Books that deserve attention in the current political climate

The following five books are must reads for anyone who wants to be counted among the well-read.  However, the current political climate has made them more relevant than ever.  On January 26, 2017, The New York Times newspaper published an article titled, “Why ‘1984’ Is a 2017 Must-Read“.  The following list includes another Orwell novel, and three more books that many believe to be prophetic in nature. 

1. 1984 (or Nineteen Eighty-Four– George Orwell

Synopsis:  The novel 1984 was originally published in 1949. It was George Orwell’s warning to the world about what he thought was in its future.  He feared totalitarianism – a political system with no limits, in which the government regulates every aspect of public and private life with no respect for human rights.  Nineteen Eighty-Four (1984) is described as a dystopian novel.  It is set in Airstrip One (once known as Great Britain), a province of Oceania superstate and world power.  Oceania is constantly at war. It is under constant government surveillance and the government manipulates its citizens.  The government has invented a language (Newspeak).  Oceania is under the control of the privileged “Inner Party”.  The Inner Party persecutes anyone who tries to practice independent thinking, which is considered to be a “thoughtcrime”.  The “Thought Police” enforces the law.  “Big Brother” is the tyrannical party leader.  “Big Brother” (who may or may not actually exist) has a cult following. The “Inner Party” wants power for its own sake, with no interest in the good of others.

In the following excerpt from 1984, “Inner Party” member O’Brien describes the Party’s vision of the future:

There will be no curiosity, no enjoyment of the process of life. All competing pleasures will be destroyed. But always—do not forget this, Winston—always there will be the intoxication of power, constantly increasing and constantly growing subtler. Always, at every moment, there will be the thrill of victory, the sensation of trampling on an enemy who is helpless. If you want a picture of the future, imagine a boot stamping on a human face—forever. — Part III, Chapter III, Nineteen Eighty-Four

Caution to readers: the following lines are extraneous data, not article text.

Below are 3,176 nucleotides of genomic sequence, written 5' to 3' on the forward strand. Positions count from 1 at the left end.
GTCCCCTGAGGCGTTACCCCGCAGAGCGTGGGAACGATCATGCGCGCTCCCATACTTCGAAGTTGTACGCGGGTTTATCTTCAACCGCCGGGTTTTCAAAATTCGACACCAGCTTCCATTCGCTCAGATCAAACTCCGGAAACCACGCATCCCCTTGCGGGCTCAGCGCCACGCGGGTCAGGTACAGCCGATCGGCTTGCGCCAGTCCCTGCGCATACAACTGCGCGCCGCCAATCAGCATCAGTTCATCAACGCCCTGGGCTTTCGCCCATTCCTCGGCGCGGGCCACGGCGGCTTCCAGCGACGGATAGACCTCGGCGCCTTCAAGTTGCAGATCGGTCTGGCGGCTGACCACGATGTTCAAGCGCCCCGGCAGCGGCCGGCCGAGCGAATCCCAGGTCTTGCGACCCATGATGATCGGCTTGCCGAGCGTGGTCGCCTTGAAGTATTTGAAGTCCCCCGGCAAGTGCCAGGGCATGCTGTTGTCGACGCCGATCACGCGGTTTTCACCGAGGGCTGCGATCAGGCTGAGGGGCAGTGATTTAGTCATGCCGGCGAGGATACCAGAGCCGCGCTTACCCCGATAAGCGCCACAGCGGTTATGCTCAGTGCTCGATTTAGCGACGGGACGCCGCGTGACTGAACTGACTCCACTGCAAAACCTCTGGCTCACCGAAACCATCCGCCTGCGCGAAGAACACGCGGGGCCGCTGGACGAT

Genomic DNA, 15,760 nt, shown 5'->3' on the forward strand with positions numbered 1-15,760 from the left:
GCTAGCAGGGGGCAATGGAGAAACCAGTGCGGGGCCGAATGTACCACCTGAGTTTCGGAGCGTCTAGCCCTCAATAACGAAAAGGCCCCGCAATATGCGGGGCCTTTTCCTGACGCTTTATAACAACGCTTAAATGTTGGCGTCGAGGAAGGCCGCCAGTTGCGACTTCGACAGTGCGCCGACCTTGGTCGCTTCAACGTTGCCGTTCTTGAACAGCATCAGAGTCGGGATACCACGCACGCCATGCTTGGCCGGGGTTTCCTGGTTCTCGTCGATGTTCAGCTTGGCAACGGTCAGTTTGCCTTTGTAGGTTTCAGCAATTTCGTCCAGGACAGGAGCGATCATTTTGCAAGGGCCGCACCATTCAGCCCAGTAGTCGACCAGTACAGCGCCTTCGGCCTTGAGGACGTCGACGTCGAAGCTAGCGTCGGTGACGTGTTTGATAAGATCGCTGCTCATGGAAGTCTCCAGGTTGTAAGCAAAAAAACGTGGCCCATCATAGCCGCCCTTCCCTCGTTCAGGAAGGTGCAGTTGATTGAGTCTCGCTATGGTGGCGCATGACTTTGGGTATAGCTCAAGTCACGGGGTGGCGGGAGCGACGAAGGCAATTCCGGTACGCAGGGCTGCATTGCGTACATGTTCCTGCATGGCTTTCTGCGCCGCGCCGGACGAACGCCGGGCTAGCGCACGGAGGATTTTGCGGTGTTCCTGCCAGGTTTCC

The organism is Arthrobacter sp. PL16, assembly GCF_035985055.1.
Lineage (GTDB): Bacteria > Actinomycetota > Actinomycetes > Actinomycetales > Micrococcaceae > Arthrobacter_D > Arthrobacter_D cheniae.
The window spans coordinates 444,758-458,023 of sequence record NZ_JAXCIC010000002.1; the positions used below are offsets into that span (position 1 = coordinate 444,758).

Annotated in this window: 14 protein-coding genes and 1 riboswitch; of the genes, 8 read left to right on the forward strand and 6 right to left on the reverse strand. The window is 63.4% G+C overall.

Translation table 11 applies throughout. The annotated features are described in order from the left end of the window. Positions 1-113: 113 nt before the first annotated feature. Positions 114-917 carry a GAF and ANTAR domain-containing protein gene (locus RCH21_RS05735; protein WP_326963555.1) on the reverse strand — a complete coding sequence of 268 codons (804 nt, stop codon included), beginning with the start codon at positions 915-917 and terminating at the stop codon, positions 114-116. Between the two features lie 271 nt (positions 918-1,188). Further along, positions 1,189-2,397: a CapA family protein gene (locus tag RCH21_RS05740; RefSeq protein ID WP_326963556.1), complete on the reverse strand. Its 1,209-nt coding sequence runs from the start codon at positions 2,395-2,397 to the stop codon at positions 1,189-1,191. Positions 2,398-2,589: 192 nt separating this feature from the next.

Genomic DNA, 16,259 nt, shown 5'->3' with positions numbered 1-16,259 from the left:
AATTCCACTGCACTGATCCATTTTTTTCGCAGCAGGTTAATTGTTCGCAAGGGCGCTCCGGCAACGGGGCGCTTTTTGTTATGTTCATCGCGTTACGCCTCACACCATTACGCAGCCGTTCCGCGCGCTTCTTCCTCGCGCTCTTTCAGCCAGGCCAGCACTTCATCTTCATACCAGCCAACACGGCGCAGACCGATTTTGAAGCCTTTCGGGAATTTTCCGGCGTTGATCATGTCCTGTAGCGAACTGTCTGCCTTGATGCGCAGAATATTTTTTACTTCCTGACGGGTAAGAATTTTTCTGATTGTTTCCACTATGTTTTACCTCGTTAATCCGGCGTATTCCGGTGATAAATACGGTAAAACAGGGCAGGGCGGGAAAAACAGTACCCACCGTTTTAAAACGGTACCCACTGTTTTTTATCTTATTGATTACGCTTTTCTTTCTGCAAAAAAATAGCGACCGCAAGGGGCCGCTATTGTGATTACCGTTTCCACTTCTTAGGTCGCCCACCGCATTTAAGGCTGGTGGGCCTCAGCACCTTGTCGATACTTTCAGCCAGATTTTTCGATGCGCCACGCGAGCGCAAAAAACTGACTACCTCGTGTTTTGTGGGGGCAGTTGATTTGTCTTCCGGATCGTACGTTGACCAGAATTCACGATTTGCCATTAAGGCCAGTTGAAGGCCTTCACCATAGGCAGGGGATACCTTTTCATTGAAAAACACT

2. Animal Farm – George Orwell

Synopsis:  An allegory is a type of writing in which a character, place, or event represents real-world issues and occurrences.  Animal Farm is an allegorical novella published in 1945.  The original title was Animal Farm: A Fairy Story. U.S. publishers dropped the subtitle when it was published in 1946.  Orwell wrote the novel between November 1943 and February 1944. At that time the UK was in a wartime alliance with the Soviet Union.  The British people and intelligentsia held Stalin in high regard, which Orwell hated.  Just prior to writing Animal Farm, Orwell quit his job at the BBC. He was upset about a booklet for propagandists the Ministry of Information had put out.  Animal Farm is a protest novel against totalitarianism.

The preface of Animal Farm was written by Orwell.  He explains his decision to use a farm as the setting for his novel:

…I saw a little boy, perhaps ten years old, driving a huge carthorse along a narrow path, whipping it whenever it tried to turn. It struck me that if only such animals became aware of their strength we should have no power over them, and that men exploit animals in much the same way as the rich exploit the proletariat.

3. Fahrenheit 451 – Ray Bradbury

Synopsis:  Ray Bradbury published dystopian novel, Fahrenheit 451, in 1953.  It is set in an unspecified city at an unspecified time (presumably in the future – beyond 1960 at the time it was published).  The novel presents a future American society where books are outlawed.  The novel’s title was chosen because fahrenheit 451 is the temperature at which book paper catches fire and burns. According to Wikipedia, “In a 1956 radio interview,[5]Bradbury stated that he wrote Fahrenheit 451 because of his concerns at the time (during the McCarthy era) about the threat of book burning in the United States.”  Bradbury later said the book was a commentary on how media reduces the interest in reading literature. “Bradbury was bitter and concerned about the workings of his government, and a late 1949 nighttime encounter with an overzealous police officer would inspire Bradbury to write “The Pedestrian“, a short story which would go on to become “The Fireman” and then Fahrenheit 451.”